Other drugs used to treat APS
Steroids are generally reserved for those patients with very low platelet counts or sometimes for women who experience a high number of early miscarriages.
Hydroxychloroquine is particularly effective in helping skin rashes, fatigue, and aches and pains; it has been used to treat autoimmune conditions for many years. Many APS patients are now being prescribed this with positive results, but it can take up to two or three months before the effects of hydroxychloroquine can be felt.
If you are an APS patient who regularly takes hydroxychloroquine (trade names Plaquenil and Quinoric in the UK), please be aware that the Royal College of Ophthalmologists (RCO) recommends that all patients who take hydroxychloroquine for longer than five years should be referred by their GP, or APS specialist, for a yearly test at a hospital eye clinic.
This is because recent studies have shown that hydroxychloroquine retinopathy is more common than previously reported – around 7 in every 100 patients - especially with long-term use over five years or heavy doses. The risk is much higher in patients who have been taking the drug for 20 years or more: in these patients, between 20-50 out of 100 will develop retinopathy.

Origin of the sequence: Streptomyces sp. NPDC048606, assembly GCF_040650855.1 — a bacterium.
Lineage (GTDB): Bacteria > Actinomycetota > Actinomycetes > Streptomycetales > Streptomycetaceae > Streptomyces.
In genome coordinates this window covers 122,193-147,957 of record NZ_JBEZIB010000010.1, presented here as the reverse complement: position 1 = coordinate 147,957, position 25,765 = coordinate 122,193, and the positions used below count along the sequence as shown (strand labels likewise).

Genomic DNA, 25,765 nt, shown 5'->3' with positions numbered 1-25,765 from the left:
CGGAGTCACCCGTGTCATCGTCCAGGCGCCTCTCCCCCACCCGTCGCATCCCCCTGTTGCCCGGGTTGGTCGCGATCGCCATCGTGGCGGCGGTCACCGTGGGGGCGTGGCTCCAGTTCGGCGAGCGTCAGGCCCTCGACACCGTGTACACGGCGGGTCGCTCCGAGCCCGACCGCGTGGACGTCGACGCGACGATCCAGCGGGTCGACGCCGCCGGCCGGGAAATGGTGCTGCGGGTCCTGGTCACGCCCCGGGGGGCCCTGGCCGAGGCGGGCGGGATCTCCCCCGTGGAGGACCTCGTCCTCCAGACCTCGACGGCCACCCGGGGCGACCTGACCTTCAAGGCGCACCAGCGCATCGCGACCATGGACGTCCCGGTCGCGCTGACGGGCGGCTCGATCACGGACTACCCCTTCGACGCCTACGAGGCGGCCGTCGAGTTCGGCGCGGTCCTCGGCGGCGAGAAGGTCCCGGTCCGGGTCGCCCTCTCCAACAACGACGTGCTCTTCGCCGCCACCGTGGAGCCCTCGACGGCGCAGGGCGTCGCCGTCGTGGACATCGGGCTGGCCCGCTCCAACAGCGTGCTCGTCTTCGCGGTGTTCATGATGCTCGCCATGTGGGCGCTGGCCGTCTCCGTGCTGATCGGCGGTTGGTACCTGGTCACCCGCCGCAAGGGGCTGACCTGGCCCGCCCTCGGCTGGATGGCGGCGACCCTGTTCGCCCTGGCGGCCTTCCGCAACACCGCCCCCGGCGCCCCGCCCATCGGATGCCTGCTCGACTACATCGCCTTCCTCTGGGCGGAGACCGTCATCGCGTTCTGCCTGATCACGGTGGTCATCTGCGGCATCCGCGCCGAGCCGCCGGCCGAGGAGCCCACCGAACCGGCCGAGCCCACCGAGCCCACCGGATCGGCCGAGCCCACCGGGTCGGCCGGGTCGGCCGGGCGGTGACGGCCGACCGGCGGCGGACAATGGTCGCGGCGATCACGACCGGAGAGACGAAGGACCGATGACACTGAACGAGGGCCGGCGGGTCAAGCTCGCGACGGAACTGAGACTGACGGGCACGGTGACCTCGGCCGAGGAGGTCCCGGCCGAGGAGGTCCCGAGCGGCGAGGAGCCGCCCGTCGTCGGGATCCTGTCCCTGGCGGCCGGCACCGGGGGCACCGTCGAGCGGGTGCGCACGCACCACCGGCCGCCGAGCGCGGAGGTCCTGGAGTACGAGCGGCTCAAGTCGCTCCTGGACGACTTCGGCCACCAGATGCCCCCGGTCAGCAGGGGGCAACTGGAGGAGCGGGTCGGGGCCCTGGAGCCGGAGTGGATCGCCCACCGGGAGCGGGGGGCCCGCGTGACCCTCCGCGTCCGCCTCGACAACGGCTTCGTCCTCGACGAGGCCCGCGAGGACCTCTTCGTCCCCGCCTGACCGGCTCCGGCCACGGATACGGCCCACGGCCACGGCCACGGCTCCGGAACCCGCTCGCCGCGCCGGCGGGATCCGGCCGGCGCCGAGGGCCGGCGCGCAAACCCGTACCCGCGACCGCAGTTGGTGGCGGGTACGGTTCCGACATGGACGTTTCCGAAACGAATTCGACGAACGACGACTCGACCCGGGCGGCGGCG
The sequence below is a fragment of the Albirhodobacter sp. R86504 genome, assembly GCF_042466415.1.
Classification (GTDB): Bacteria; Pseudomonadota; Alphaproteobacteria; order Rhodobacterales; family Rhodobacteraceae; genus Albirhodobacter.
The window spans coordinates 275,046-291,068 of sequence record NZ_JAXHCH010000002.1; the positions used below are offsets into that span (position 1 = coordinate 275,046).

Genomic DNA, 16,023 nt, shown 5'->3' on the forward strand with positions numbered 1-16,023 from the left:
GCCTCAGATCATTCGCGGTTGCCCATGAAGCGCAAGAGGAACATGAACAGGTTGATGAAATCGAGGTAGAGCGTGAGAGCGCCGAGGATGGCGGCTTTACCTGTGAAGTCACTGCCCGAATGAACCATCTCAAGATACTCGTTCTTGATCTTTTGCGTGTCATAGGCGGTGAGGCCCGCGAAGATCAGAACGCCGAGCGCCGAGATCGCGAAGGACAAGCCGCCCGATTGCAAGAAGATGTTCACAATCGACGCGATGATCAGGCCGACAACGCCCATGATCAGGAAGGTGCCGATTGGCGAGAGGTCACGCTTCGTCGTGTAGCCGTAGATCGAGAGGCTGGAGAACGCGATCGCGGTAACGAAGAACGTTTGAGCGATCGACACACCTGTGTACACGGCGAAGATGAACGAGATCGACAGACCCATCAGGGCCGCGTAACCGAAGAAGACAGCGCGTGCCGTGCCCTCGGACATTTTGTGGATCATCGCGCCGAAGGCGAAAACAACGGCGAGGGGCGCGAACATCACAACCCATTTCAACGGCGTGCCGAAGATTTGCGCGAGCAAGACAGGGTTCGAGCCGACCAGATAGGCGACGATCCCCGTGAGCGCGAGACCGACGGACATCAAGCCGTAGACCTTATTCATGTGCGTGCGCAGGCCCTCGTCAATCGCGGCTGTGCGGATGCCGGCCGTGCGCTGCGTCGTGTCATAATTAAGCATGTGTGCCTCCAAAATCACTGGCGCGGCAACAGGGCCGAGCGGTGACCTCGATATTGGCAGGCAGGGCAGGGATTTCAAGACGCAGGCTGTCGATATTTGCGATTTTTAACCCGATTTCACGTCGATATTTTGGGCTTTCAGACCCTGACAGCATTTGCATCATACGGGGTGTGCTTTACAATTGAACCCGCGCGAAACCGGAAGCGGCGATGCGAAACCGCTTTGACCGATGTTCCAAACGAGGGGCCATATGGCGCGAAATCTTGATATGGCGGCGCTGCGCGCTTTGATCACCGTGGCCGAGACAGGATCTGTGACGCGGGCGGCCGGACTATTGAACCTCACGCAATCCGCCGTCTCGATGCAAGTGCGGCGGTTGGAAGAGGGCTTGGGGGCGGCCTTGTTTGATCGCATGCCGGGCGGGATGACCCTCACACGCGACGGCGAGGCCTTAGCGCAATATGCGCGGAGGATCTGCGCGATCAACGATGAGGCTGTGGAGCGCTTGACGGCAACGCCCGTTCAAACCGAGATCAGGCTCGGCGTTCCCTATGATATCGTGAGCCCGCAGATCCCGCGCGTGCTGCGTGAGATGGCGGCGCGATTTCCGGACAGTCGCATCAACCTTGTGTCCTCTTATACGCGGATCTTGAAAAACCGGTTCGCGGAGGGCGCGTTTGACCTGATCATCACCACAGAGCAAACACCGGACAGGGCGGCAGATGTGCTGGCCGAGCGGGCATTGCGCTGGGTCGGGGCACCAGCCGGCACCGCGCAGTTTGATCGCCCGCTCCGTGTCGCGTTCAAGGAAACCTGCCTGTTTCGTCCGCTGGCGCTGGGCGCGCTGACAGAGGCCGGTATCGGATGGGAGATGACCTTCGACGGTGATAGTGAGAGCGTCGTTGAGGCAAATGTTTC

The screening will be comprehensive and your pupils will be dilated with eye drops – for the technical information involved, please read the RCO’s guidelines:
Hydroxychloroquine and Chloroquine Retinopathy Screening Guideline and Recommendations
Intravenous Immunoglobulin (IVIG)
Formed by pooling the globulins (antibodies) from a large group of healthy donors, IVIG appears to neutralize a number of harmful antibodies and has been used in a variety of autoimmune diseases with mixed success. IVIG is extremely expensive, and its action is short-lived but it has been effective in some APS patients, particularly those with low platelet counts.
These drugs (most commonly azathioprine and methotrexate) are widely used in autoimmune diseases such as lupus and rheumatoid arthritis. Ideally, any drug which suppresses the harmful antiphospholipid antibodies would have a major role in APS. However, immunosuppressives have proved disappointing in APS patients, though this continues to be a major focus of research.
It has recently been found that, as with other autoimmune diseases such as multiple sclerosis and lupus, vitamin D deficiency is common amongst APS patients. The exact effect the lack of vitamin D could have on clotting events is still under scrutiny but, as vitamin D is cheap and has many additional advantages, it seems sensible to recommend that patients get their levels checked and take supplements if necessary.
Some people with APS will also have other autoimmune conditions. View the 'cousins' of APS.
Find a specialist
Thanks to patients supplying and sharing their information, we are able to provide a national directory of APS specialists in the UK.